Reaction to Jeremy Meeks’ Appearance is the Truest Reflection of Our Judgement As A Society

Jeremy Meeks

You’ve by now no doubt witnessed the mugshot seen around the world. On their Facebook page, the Stockholm Police Department posted a photograph of 30 year old Jeremy Meeks, allegedly arrested for felony weapon charges. The picture – though truly a mugshot – has so far been liked over 75,000 times and shared almost 10,000 times, and become a viral sensation on all forms of social media. It has even been featured on national news segments. Why? Because Jeremy Meeks is strikingly good-looking. With piercing steel blue eyes, perfectly tanned skin tone and a strong, chiselled jaw, Meeks is quintessentially beautiful. The one complaint of his looks seems to be a single tear drop tattoo at the corner of his left eye.

The point of this post isn’t to praise Jeremy Meeks’ appearance. Instead, I’m just incredibly interested in the reactions surrounding it… on both sides. According to Meeks’ mother, Katherine Angier, Jeremy is no criminal… at least not anymore. She argues that he is a hardworking father who was only stereotyped because of his old gang tattoos.

Flash forward today, and Jeremy Meeks is still trending because he is considered so beautiful. In fact, a photographed image of Meeks modelling for Calvin Klein is now making the rounds.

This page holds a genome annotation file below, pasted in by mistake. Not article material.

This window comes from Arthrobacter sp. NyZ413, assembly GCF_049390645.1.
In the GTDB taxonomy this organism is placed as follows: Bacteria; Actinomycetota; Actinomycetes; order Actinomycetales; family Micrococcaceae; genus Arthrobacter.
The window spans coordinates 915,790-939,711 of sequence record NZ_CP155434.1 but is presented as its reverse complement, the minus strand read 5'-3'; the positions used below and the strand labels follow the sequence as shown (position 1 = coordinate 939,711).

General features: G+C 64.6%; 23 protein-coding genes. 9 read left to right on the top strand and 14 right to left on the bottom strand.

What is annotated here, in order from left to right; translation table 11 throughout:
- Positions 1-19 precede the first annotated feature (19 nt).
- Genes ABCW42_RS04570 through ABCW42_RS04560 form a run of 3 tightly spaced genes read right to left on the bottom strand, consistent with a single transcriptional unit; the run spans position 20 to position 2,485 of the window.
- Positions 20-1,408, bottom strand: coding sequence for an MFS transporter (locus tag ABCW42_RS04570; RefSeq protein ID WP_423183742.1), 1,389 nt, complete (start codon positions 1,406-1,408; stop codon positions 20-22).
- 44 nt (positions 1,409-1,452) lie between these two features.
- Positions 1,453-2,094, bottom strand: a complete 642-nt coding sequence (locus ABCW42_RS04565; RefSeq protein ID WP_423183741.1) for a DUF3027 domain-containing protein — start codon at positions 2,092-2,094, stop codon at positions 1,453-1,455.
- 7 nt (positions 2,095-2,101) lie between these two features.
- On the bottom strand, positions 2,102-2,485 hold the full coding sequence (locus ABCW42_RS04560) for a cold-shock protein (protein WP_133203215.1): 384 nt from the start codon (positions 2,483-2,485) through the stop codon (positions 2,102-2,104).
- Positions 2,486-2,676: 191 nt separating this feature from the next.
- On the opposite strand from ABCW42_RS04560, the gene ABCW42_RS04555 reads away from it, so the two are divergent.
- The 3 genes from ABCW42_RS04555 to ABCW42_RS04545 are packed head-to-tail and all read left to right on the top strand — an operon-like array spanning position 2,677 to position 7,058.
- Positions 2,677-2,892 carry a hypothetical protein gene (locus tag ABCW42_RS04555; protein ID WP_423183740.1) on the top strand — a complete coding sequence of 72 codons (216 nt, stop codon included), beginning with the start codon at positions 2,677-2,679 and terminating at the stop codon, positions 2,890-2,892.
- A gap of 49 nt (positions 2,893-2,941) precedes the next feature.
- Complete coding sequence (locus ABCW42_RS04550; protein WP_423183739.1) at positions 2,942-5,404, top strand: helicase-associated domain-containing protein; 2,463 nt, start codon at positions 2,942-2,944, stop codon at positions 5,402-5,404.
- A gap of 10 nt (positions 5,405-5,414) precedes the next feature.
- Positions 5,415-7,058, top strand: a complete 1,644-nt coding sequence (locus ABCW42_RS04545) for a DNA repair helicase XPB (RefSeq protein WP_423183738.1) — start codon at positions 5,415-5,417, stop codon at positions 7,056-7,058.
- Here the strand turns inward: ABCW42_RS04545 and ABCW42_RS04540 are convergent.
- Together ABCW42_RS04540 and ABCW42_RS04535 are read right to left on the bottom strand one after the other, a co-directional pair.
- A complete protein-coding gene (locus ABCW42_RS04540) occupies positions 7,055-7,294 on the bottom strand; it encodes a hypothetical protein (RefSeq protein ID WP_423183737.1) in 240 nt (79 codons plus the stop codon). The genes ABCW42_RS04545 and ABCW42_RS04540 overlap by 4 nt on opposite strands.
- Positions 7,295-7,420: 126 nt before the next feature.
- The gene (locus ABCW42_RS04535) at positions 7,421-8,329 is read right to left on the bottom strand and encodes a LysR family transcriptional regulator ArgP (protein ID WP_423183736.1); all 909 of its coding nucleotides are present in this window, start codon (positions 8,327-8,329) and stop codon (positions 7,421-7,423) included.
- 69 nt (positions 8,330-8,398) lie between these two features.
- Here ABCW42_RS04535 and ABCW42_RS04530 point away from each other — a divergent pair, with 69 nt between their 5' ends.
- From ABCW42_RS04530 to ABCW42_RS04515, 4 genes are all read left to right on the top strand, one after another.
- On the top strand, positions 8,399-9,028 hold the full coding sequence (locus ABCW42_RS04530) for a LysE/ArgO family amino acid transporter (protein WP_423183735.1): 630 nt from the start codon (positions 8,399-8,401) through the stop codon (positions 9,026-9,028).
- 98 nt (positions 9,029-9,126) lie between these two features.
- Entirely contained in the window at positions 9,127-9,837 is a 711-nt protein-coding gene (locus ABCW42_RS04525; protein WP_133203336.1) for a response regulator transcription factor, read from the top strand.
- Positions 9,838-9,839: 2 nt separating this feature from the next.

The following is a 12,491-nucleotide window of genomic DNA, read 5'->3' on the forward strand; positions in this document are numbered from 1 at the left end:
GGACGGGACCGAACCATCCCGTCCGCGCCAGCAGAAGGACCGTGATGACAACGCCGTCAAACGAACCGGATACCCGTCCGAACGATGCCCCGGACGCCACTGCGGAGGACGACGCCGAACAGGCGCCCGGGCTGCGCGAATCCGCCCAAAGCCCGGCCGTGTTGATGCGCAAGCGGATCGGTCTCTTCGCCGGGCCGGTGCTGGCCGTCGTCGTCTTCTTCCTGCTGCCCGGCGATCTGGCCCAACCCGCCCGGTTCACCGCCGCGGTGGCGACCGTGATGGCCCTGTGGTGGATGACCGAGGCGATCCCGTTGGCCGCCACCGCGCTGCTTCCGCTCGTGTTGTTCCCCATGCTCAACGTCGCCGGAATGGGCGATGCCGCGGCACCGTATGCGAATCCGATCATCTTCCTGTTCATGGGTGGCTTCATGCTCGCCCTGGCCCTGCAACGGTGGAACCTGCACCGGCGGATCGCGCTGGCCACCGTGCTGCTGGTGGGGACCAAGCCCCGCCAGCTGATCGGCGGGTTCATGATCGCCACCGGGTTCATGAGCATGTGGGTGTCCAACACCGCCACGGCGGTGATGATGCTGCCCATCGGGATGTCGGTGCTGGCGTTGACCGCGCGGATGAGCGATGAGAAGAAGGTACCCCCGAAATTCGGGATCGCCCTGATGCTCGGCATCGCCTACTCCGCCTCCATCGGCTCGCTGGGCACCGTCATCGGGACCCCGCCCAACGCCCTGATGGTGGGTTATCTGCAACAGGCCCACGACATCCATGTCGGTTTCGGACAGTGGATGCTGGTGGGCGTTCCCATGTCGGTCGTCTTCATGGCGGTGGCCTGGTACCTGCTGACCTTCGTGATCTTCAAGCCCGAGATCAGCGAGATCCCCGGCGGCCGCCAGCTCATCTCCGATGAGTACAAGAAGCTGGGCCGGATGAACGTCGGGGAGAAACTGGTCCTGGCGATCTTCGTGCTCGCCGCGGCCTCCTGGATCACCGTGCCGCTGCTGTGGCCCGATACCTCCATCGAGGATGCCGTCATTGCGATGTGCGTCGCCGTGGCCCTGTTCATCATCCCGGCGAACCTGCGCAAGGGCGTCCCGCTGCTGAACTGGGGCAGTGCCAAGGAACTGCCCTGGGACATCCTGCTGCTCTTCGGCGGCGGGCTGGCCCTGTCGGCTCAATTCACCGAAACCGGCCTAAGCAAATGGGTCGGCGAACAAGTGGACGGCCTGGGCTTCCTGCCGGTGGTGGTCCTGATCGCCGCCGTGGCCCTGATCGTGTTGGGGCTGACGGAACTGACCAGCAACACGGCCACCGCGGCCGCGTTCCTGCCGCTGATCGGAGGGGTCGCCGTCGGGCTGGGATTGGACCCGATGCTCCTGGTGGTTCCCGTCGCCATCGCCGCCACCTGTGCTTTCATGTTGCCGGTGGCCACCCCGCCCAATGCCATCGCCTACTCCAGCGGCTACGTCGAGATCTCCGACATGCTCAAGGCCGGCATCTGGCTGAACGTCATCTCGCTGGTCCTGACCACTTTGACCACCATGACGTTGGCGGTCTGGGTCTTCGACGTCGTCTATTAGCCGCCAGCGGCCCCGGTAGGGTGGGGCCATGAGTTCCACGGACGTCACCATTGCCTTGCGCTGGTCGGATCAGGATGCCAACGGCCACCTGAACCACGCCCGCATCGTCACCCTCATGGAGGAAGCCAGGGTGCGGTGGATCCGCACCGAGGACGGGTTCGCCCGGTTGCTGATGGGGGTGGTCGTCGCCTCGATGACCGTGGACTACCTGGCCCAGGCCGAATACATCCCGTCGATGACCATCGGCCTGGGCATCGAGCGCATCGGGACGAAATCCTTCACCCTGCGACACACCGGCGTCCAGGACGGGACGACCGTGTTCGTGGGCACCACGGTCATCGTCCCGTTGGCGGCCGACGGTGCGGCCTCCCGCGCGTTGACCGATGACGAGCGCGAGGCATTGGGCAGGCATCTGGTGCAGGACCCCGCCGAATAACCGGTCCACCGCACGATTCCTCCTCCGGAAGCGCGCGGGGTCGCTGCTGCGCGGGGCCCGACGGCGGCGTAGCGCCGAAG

Does anyone see a pattern here? If Meeks’ mother is correct, and her son was only arrested because of his dangerous tattooed appearance, then his true character is being totally overlooked by the police in lieu of his looks. However, if the police are correct and Meeks truly was arrested because he was a danger on the streets, then everyone else is totally overlooking his true character in lieu of his looks. We have a situation where two polar extremes of a spectrum are alight with the same result.

Is this what our society has come to? Are we so intent on judging people by the way they look that we’re willing to completely ignore their personality? This works either way. Do we naturally assume that someone is a threat because they’re tatted or dressed a certain way? Are we inclined to believe that someone is inherently good because they’ve got a winning, charming smile? Tell me, at what point do we realise how insane it is to focus on what’s on the outside without giving the inside a chance to truly reveal the truth?

Jeremy Meeks Calvin Klein

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